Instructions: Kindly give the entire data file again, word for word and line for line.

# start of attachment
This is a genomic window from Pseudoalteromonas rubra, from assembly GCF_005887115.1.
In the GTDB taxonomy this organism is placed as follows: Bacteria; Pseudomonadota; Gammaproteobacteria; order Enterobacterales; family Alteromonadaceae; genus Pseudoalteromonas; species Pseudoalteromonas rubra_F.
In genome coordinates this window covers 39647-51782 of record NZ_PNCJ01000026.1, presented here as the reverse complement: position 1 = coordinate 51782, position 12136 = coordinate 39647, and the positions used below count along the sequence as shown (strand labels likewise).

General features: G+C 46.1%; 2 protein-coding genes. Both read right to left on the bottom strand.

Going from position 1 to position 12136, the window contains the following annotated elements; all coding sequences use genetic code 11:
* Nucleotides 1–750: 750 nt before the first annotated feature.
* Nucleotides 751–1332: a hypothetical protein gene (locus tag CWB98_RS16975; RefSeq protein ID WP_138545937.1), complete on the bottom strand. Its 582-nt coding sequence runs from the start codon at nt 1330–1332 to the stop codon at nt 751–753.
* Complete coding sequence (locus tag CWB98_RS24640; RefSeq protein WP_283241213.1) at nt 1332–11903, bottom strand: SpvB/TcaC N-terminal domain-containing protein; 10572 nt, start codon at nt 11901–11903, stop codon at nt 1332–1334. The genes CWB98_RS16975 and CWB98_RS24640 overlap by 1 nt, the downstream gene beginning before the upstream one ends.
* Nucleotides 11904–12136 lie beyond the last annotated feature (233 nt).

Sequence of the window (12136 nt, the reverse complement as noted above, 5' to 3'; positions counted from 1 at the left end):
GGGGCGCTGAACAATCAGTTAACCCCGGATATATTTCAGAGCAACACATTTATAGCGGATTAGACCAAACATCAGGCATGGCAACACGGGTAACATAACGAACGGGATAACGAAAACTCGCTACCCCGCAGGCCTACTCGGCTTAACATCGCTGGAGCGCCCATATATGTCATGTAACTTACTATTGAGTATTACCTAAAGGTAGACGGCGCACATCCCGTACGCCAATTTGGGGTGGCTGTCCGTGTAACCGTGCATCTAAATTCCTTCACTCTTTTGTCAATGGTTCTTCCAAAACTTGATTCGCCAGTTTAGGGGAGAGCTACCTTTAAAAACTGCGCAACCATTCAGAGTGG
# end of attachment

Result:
This is a genomic window from Pseudoalteromonas rubra, from assembly GCF_005887115.1.
In the GTDB taxonomy this organism is placed as follows: Bacteria; Pseudomonadota; Gammaproteobacteria; order Enterobacterales; family Alteromonadaceae; genus Pseudoalteromonas; species Pseudoalteromonas rubra_F.
In genome coordinates this window covers 39647-51782 of record NZ_PNCJ01000026.1, presented here as the reverse complement: position 1 = coordinate 51782, position 12136 = coordinate 39647, and the positions used below count along the sequence as shown (strand labels likewise).

General features: G+C 46.1%; 2 protein-coding genes. Both read right to left on the bottom strand.

Going from position 1 to position 12136, the window contains the following annotated elements; all coding sequences use genetic code 11:
* Nucleotides 1–750: 750 nt before the first annotated feature.
* Nucleotides 751–1332: a hypothetical protein gene (locus tag CWB98_RS16975; RefSeq protein ID WP_138545937.1), complete on the bottom strand. Its 582-nt coding sequence runs from the start codon at nt 1330–1332 to the stop codon at nt 751–753.
* Complete coding sequence (locus tag CWB98_RS24640; RefSeq protein WP_283241213.1) at nt 1332–11903, bottom strand: SpvB/TcaC N-terminal domain-containing protein; 10572 nt, start codon at nt 11901–11903, stop codon at nt 1332–1334. The genes CWB98_RS16975 and CWB98_RS24640 overlap by 1 nt, the downstream gene beginning before the upstream one ends.
* Nucleotides 11904–12136 lie beyond the last annotated feature (233 nt).

Sequence of the window (12136 nt, the reverse complement as noted above, 5' to 3'; positions counted from 1 at the left end):
GGGGCGCTGAACAATCAGTTAACCCCGGATATATTTCAGAGCAACACATTTATAGCGGATTAGACCAAACATCAGGCATGGCAACACGGGTAACATAACGAACGGGATAACGAAAACTCGCTACCCCGCAGGCCTACTCGGCTTAACATCGCTGGAGCGCCCATATATGTCATGTAACTTACTATTGAGTATTACCTAAAGGTAGACGGCGCACATCCCGTACGCCAATTTGGGGTGGCTGTCCGTGTAACCGTGCATCTAAATTCCTTCACTCTTTTGTCAATGGTTCTTCCAAAACTTGATTCGCCAGTTTAGGGGAGAGCTACCTTTAAAAACTGCGCAACCATTCAGAGTGG